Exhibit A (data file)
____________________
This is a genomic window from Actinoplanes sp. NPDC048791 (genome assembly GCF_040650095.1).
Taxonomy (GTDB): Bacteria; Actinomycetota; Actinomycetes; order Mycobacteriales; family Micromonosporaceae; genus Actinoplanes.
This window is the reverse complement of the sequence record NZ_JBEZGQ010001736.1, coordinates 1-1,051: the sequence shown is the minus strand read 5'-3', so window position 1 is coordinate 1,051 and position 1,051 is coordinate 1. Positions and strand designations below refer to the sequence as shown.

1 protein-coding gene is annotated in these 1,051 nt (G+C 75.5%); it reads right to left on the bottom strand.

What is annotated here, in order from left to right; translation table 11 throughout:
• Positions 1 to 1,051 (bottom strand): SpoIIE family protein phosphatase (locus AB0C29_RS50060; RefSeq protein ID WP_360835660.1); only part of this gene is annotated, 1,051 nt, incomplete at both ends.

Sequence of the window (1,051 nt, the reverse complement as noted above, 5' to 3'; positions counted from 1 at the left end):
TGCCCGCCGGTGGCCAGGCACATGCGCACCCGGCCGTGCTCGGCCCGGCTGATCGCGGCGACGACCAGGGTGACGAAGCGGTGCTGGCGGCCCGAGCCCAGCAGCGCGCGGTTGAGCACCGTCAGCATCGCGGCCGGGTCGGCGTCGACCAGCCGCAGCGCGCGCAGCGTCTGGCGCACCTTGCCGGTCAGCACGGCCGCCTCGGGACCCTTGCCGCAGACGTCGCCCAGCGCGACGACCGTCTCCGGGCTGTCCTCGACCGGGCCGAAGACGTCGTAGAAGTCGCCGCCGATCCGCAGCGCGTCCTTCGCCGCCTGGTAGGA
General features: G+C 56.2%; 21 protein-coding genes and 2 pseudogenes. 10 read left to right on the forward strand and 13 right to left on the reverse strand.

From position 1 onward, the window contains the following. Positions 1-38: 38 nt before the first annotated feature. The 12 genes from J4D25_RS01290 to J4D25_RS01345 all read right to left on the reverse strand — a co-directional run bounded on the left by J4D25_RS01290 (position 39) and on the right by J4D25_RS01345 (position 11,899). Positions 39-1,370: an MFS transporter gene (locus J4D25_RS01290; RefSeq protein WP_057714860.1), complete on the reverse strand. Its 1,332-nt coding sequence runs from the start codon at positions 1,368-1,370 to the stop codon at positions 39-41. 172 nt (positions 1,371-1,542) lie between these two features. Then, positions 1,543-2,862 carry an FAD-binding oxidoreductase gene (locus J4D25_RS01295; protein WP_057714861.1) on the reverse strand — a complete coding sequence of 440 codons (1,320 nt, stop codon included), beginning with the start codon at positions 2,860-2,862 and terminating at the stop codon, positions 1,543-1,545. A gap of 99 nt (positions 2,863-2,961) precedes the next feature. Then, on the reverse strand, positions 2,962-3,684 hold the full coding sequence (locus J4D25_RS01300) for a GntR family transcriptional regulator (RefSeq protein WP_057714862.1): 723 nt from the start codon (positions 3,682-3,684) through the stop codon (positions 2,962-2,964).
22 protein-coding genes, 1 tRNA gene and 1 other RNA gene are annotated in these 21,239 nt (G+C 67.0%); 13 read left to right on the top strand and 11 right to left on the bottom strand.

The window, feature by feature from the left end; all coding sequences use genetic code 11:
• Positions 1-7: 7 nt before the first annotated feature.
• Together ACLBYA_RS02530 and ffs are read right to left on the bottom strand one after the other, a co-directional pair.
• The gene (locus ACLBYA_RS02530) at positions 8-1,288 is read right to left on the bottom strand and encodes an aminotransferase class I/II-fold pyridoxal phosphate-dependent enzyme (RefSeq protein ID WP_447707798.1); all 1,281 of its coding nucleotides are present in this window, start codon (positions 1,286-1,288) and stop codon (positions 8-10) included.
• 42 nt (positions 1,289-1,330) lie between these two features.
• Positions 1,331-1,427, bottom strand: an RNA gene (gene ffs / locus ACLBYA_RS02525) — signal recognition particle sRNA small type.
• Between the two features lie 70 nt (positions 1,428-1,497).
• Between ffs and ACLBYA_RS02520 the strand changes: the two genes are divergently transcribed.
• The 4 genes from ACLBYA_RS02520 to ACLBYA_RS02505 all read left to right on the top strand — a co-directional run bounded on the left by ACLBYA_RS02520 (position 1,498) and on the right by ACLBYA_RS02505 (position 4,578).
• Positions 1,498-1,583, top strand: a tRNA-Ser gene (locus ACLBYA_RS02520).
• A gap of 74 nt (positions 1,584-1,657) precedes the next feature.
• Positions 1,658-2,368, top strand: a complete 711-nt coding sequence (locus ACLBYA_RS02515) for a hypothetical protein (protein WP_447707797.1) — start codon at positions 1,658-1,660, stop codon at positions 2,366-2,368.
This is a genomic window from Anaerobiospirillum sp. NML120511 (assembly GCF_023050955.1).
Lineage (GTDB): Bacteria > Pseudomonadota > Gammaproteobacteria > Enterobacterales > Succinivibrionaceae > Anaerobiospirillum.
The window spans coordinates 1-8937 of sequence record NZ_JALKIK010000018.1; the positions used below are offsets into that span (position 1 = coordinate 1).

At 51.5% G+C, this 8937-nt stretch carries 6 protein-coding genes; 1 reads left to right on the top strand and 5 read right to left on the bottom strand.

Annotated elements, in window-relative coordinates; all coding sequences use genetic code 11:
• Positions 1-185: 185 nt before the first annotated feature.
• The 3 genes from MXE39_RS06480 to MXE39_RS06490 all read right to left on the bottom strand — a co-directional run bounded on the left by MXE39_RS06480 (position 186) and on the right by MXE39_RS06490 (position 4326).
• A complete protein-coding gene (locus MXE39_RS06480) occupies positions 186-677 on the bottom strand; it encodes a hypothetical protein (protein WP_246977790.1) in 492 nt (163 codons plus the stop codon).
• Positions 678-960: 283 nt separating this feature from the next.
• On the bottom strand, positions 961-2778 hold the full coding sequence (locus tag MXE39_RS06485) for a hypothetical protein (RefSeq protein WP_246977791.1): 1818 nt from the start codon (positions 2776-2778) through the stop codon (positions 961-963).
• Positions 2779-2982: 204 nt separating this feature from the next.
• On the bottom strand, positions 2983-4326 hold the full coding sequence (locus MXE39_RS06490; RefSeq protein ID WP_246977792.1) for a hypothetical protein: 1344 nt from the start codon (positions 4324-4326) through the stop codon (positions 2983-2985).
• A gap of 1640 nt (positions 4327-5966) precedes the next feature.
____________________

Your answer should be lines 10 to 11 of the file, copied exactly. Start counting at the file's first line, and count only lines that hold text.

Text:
From position 1 onward, the window contains the following. Positions 1-38: 38 nt before the first annotated feature. The 12 genes from J4D25_RS01290 to J4D25_RS01345 all read right to left on the reverse strand — a co-directional run bounded on the left by J4D25_RS01290 (position 39) and on the right by J4D25_RS01345 (position 11,899). Positions 39-1,370: an MFS transporter gene (locus J4D25_RS01290; RefSeq protein WP_057714860.1), complete on the reverse strand. Its 1,332-nt coding sequence runs from the start codon at positions 1,368-1,370 to the stop codon at positions 39-41. 172 nt (positions 1,371-1,542) lie between these two features. Then, positions 1,543-2,862 carry an FAD-binding oxidoreductase gene (locus J4D25_RS01295; protein WP_057714861.1) on the reverse strand — a complete coding sequence of 440 codons (1,320 nt, stop codon included), beginning with the start codon at positions 2,860-2,862 and terminating at the stop codon, positions 1,543-1,545. A gap of 99 nt (positions 2,863-2,961) precedes the next feature. Then, on the reverse strand, positions 2,962-3,684 hold the full coding sequence (locus J4D25_RS01300) for a GntR family transcriptional regulator (RefSeq protein WP_057714862.1): 723 nt from the start codon (positions 3,682-3,684) through the stop codon (positions 2,962-2,964).
22 protein-coding genes, 1 tRNA gene and 1 other RNA gene are annotated in these 21,239 nt (G+C 67.0%); 13 read left to right on the top strand and 11 right to left on the bottom strand.